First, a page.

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      Carl's Morning Quiz

      Carl Grapentine

      Carl's Morning Quiz: Later in this hour we will hear pianist Vladimir Ashkenazy play a Beethoven Piano Concerto with the Chicago Symphony Orchestra. A 2-part question today: how many Beethoven piano concertos are there? And what is the nickname of the last one? Answer >>

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      Quiz: How Hipster is Your Taste in Classical Music?

      Admit it, liking classical music is a little bit hipster. But, how hipster is your taste in classical music? Do you love the classics, or prefer more obscure repertoire? Do you like listening to familiar masterworks, or do you constantly crave new sounds? Take this quiz and find out how hipster your tastes are! more...

      Why the American National Anthem isn’t even American

      Yup. You read that correctly. The American National Anthem isn’t American. Well, it has become American. But ironically, the tune to the “Star Spangled Banner” is actually a British pub ballad. How did a drinking song that originated in the country from which America sought its independence travel across the pond and become our National more... more...

      Schumann Rhenish Symphony

      Acclaimed cellist Tanja Tetzlaff returns to perform Lalo’s Cello Concerto. Schumann’s joyful and exuberant Rhenish Symphony and David Diamond’s Rounds for String Orchestra complete the program. more...

      How One Man Built the Great American Orchestra

        The names inscribed on the façade of Chicago’s Orchestra Hall – Bach, Mozart, Beethoven, Schubert, and Wagner – are familiar to every concertgoer. But another name that is proudly displayed not once, but twice alongside this pantheon of musical masters may be less familiar to you: Theodore Thomas. Theodore Thomas founded what would later more... more...

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      The Monster in the Maze review – Dove’s score is lively and direct

      Barbican, London

      Jonathan Dove and Alasdair Middleton’s community opera was given a confident production by a mainly amateur cast under Simon Rattle and the LSO

      “Smack!” sings the teenage chorus as Theseus attacks the Minotaur. “Ouf! Bang! Thwack!” Whatever that is in German is how the lines were heard when Jonathan Dove’s latest community opera was premiered by several hundred Berlin musicians, amateur and professional, a fortnight ago. And later this week the Minotaur will be getting beaten up in French.

      Alasdair Middleton’s English libretto – often irreverent, sometimes moving – is to be translated into further languages, too. Most community operas can’t aspire to such dissemination, but most don’t have the weight of Simon Rattle and the co-commissioning Berlin Philharmonic, Aix-en-Provence festival and the London Symphony Orchestra behind them.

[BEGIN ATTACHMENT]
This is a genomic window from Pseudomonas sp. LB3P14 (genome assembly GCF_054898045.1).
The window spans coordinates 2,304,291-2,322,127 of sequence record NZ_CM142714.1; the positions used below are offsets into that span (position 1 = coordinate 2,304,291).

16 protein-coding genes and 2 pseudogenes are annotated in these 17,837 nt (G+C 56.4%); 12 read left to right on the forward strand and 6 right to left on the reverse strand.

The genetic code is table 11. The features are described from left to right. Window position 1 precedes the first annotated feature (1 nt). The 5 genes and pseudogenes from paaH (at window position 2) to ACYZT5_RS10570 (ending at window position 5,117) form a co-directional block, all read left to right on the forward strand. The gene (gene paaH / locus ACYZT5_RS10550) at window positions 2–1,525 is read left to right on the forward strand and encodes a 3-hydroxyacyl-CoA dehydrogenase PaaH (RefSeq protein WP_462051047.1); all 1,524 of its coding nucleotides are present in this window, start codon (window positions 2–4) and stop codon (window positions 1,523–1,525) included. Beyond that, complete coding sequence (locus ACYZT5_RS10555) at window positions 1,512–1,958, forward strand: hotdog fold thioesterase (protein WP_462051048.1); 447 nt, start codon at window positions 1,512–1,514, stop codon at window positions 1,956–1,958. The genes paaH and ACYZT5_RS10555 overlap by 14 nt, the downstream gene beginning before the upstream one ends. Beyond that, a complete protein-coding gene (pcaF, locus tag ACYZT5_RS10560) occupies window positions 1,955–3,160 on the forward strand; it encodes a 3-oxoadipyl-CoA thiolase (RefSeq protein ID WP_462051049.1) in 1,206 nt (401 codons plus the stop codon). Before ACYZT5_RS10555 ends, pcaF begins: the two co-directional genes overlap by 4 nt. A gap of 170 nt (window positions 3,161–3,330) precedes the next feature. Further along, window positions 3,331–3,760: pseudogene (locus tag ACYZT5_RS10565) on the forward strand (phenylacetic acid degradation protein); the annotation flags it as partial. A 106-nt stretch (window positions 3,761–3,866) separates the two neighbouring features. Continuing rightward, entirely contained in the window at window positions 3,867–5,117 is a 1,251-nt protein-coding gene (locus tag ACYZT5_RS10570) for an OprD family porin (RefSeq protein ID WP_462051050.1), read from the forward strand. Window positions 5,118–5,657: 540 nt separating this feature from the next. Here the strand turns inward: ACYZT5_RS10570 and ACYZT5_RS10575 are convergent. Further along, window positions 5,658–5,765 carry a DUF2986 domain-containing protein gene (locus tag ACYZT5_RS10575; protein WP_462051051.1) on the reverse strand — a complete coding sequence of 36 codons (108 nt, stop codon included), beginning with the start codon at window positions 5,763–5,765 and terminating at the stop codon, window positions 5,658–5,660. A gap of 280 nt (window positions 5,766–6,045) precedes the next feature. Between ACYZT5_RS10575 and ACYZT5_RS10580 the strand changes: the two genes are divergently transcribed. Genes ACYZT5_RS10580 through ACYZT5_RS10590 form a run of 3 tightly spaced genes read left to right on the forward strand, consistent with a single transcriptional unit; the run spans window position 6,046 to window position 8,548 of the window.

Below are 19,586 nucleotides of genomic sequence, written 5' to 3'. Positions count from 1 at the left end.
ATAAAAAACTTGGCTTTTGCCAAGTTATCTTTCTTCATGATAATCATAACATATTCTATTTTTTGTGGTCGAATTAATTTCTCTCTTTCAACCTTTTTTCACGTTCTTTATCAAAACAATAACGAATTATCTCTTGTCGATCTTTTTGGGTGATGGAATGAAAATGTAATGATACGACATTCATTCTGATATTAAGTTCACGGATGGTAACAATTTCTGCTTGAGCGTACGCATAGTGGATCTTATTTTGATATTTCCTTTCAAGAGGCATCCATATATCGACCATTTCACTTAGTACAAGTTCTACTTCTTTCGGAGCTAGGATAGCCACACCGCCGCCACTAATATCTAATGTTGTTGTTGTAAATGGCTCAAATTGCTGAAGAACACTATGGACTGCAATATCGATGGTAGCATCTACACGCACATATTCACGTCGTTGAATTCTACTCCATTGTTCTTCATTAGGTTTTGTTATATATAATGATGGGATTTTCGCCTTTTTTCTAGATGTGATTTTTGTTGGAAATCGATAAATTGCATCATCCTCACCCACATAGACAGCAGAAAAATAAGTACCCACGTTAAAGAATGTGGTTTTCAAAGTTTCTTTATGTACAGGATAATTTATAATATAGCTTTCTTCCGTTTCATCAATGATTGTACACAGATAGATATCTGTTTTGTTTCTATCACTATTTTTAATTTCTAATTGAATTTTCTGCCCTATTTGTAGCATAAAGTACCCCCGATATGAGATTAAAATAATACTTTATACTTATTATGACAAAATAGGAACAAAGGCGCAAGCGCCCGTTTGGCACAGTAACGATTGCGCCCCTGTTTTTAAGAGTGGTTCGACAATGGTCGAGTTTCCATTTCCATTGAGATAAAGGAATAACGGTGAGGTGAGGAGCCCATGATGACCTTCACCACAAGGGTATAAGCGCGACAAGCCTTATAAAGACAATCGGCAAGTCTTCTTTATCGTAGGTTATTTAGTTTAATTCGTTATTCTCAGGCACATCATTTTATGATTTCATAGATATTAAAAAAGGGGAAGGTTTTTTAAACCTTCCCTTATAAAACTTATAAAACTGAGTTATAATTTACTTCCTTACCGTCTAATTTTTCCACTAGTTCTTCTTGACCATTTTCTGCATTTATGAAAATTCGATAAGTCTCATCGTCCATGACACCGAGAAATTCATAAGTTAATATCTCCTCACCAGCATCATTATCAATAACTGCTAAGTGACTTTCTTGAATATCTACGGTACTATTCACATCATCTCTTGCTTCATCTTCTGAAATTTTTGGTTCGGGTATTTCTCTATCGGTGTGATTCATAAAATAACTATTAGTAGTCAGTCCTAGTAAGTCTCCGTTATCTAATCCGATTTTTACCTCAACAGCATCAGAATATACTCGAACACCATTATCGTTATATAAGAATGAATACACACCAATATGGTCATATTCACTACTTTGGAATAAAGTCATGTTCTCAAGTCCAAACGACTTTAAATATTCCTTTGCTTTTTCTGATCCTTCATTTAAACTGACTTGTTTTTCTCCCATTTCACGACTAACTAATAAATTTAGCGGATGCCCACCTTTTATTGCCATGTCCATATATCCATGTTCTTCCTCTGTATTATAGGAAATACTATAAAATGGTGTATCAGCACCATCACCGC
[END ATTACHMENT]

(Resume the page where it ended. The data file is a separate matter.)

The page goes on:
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      Classic Quadrophenia review – an unnecessary reinvention

      Royal Albert Hall, London

      There is simply too vast a disconnect between the Who’s ode to working-class alienation and rebellion, and Pete Townshend’s plush, lavish reworking

      Having just turned 70, Pete Townshend has evidently been musing on his musical legacy. His current pet project is to create definitive orchestral scores of all of his major works, including Quadrophenia, the sprawling 1973 double-album rock opera by the Who that was to spawn both a feature film and a theatre production.

      Townshend asked his partner, the composer and arranger Rachel Fuller, to compose the score, and the venture quickly snowballed. Released last month, Classic Quadrophenia features the 90-piece Royal Philharmonic Orchestra and the 80 members of the London Oriana Choir, as does tonight’s performance.

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      Orpheus in the Underworld review – cast and audience enjoy the romp

      Iford Manor, Bradford-on-Avon

      This is a piece that needs a nicely outrageous take, and in Jeff Clarke’s clever and cheeky production, it gets just that

      Iford is a tiny operatic heaven, so it feels like a contradiction in terms to make it the setting for the hell of Offenbach’s operetta. But Orpheus in the Underworld also embraces the Greek gods’ Olympian heights, so no worries, as the Australian soprano singing Eurydice might have said.

      In second empire France, philandering Napoleon III was the original target, poking fun, too, at Gluck’s opera Orfeo ed Euridice. This is a piece that needs a nicely outrageous take and, in Jeff Clarke’s new Opera della Luna production for Iford Arts, it gets it. His translation takes the liberties satire demands: contemporary, clever, cheeky. And for the character who wrongfoots the audience at the outset, introducing herself as “Public Opinion” – David Pountney’s ENO production styled her as Margaret Thatcher, and Scottish Opera had a Melanie Phillips – Clarke is more mischievous again, making her an arts council assessor, box-ticking with a vengeance, dictating that composer Orpheus abandon his violin concerto for opera. John Styx, Savile Row slimeball butler to Pluto, explains that he was consigned to hell for taking Greece into the euro.

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      new releases

      Beck: Symphonies, Op 2

      Naxos 8.573323

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      Abbado Conducts Schubert

      Deutsche Grammophon 479 4652

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      Nordic Affect: Clockworking

      Sono Luminus SLE-70001

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      Music of Orlande de Lassus

      Hyperion CDA-68064

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      Garrick Ohlsson: Etudes

      Hyperion CDA-68080

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